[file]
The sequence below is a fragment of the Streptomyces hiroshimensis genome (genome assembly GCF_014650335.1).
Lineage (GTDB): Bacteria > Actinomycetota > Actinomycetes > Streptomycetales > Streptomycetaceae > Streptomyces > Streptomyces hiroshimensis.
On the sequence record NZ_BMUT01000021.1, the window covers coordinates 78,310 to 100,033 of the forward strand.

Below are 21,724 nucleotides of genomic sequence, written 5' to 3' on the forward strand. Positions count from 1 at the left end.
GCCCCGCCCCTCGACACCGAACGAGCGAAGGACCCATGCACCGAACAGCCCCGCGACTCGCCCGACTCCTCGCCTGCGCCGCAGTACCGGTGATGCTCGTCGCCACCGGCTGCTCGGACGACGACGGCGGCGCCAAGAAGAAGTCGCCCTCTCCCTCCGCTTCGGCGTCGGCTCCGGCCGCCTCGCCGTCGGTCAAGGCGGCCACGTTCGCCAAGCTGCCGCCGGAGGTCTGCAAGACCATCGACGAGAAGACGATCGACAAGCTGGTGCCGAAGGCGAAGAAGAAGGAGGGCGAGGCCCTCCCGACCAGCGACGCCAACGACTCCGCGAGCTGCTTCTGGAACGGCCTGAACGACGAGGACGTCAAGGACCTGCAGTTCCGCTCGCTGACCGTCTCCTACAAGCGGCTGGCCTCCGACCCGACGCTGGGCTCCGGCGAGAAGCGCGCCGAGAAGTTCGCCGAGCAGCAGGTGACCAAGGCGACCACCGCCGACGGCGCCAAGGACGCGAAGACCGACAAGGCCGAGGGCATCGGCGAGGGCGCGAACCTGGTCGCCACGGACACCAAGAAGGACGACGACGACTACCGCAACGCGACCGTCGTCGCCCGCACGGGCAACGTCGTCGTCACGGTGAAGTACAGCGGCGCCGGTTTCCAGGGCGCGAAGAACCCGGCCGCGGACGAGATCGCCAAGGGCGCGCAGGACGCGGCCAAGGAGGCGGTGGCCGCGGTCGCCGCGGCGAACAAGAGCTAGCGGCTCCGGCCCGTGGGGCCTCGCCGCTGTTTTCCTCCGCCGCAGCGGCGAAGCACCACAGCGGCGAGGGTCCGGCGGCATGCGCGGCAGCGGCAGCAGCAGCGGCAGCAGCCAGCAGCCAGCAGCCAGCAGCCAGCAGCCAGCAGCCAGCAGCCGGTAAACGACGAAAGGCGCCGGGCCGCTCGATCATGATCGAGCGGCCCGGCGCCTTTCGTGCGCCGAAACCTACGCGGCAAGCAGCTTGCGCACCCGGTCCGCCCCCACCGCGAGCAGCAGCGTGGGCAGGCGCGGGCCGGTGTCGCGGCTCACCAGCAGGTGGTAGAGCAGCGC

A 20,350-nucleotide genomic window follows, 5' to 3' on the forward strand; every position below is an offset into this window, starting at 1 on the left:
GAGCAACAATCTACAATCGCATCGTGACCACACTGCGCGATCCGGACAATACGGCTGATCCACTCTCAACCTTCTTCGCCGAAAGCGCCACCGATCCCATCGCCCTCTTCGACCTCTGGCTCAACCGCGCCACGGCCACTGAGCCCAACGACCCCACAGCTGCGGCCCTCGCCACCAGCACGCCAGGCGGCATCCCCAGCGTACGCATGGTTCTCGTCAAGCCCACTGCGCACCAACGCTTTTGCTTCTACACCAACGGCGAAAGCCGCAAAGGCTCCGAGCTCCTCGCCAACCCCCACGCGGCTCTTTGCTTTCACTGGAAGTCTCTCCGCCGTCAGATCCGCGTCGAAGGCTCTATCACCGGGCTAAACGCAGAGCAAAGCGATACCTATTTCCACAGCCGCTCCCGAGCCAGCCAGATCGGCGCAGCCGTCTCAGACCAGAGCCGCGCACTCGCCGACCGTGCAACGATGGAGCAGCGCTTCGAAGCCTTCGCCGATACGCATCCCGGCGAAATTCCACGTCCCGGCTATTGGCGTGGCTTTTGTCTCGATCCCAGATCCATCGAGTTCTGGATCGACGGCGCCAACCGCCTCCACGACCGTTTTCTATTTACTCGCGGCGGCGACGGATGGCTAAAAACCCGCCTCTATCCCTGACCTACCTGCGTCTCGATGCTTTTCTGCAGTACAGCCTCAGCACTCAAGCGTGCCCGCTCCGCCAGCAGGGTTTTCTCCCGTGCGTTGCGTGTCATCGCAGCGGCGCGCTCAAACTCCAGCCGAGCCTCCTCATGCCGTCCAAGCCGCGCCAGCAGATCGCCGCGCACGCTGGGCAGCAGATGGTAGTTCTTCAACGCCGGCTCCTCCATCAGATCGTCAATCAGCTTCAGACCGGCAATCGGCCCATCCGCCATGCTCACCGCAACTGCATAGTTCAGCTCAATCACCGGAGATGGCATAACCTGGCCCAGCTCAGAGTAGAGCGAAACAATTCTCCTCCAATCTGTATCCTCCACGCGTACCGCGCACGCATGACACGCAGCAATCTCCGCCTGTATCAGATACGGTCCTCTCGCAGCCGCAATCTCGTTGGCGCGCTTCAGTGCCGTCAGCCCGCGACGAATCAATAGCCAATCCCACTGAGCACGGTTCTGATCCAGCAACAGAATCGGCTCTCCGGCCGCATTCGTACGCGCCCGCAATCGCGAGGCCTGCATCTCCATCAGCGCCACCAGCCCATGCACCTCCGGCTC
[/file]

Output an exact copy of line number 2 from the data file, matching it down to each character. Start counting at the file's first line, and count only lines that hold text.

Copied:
Lineage (GTDB): Bacteria > Actinomycetota > Actinomycetes > Streptomycetales > Streptomycetaceae > Streptomyces > Streptomyces hiroshimensis.